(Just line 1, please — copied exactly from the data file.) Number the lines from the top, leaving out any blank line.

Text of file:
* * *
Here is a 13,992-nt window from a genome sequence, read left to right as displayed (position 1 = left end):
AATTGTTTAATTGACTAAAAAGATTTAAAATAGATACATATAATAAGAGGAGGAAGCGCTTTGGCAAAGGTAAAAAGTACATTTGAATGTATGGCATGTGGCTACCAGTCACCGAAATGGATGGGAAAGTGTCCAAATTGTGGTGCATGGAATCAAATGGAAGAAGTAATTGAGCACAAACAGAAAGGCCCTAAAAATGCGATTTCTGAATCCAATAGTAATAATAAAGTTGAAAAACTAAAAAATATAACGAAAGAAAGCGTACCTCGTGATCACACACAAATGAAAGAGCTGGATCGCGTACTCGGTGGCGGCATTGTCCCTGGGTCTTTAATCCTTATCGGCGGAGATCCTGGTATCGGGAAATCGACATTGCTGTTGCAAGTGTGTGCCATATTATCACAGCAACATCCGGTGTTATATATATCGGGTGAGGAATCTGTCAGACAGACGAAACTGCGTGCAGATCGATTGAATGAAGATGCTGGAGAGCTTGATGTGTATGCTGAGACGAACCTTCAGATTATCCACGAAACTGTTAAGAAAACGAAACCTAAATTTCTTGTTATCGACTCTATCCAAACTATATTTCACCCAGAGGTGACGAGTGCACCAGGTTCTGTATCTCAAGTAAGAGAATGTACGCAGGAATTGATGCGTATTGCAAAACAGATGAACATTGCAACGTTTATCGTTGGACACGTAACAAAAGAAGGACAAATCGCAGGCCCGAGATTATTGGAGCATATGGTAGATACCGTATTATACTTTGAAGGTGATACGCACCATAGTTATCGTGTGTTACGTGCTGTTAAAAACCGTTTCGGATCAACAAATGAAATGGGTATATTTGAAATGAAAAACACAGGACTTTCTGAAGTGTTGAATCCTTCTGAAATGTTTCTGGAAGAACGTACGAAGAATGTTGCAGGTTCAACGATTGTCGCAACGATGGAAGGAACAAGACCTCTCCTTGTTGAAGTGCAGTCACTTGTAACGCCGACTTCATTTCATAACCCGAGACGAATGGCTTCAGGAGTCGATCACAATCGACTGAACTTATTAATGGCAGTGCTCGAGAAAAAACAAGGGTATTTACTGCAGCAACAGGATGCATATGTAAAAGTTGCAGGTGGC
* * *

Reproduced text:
Here is a 13,992-nt window from a genome sequence, read left to right as displayed (position 1 = left end):